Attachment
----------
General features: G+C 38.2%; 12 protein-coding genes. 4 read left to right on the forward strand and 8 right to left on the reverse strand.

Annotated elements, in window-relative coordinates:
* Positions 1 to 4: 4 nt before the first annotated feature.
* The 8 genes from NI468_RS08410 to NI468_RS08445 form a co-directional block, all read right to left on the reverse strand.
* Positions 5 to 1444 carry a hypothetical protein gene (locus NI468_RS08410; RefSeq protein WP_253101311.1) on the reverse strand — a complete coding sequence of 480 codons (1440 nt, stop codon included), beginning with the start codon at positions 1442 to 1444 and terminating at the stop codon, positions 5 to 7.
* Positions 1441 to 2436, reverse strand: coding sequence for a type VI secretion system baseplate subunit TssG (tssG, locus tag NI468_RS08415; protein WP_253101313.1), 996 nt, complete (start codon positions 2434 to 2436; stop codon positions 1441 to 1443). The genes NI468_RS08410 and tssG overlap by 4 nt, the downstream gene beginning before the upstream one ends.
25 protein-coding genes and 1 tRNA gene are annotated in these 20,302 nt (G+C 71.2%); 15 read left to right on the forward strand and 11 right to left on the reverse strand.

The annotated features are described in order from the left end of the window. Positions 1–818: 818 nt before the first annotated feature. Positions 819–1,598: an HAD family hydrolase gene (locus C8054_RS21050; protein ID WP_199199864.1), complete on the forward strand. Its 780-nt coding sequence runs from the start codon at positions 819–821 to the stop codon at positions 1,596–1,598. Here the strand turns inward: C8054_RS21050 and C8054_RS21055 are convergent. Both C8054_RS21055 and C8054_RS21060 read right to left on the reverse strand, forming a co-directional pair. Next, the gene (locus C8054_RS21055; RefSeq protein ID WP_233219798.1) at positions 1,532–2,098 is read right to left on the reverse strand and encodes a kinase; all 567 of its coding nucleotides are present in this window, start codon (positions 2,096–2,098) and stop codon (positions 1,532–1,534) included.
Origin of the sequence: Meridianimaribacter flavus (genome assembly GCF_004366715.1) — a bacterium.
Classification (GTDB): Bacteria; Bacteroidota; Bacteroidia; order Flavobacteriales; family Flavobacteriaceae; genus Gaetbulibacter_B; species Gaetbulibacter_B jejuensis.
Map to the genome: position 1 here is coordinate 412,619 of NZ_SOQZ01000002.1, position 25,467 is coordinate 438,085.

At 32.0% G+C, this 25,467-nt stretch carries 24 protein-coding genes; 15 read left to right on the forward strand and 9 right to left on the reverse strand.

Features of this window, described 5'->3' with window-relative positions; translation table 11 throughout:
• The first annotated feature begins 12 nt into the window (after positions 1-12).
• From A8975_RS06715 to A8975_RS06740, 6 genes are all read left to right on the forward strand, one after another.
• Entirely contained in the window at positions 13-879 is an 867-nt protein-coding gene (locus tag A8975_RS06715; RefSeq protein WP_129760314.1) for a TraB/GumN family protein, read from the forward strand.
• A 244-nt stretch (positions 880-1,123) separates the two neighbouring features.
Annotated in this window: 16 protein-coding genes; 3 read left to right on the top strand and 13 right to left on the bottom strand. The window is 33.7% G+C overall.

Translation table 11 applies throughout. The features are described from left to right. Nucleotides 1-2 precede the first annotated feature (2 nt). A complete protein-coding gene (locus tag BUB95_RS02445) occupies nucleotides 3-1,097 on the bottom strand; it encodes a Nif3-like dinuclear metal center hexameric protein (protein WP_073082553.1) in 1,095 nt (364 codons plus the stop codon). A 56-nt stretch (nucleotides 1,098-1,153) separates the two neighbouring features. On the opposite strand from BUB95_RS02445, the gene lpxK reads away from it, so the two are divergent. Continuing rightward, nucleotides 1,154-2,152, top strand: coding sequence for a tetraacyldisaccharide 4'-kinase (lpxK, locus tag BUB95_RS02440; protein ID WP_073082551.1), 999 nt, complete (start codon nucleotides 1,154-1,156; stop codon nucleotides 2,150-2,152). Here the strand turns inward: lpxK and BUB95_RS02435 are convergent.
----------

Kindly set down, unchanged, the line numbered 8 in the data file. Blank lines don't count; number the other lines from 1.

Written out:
The annotated features are described in order from the left end of the window. Positions 1–818: 818 nt before the first annotated feature. Positions 819–1,598: an HAD family hydrolase gene (locus C8054_RS21050; protein ID WP_199199864.1), complete on the forward strand. Its 780-nt coding sequence runs from the start codon at positions 819–821 to the stop codon at positions 1,596–1,598. Here the strand turns inward: C8054_RS21050 and C8054_RS21055 are convergent. Both C8054_RS21055 and C8054_RS21060 read right to left on the reverse strand, forming a co-directional pair. Next, the gene (locus C8054_RS21055; RefSeq protein ID WP_233219798.1) at positions 1,532–2,098 is read right to left on the reverse strand and encodes a kinase; all 567 of its coding nucleotides are present in this window, start codon (positions 2,096–2,098) and stop codon (positions 1,532–1,534) included.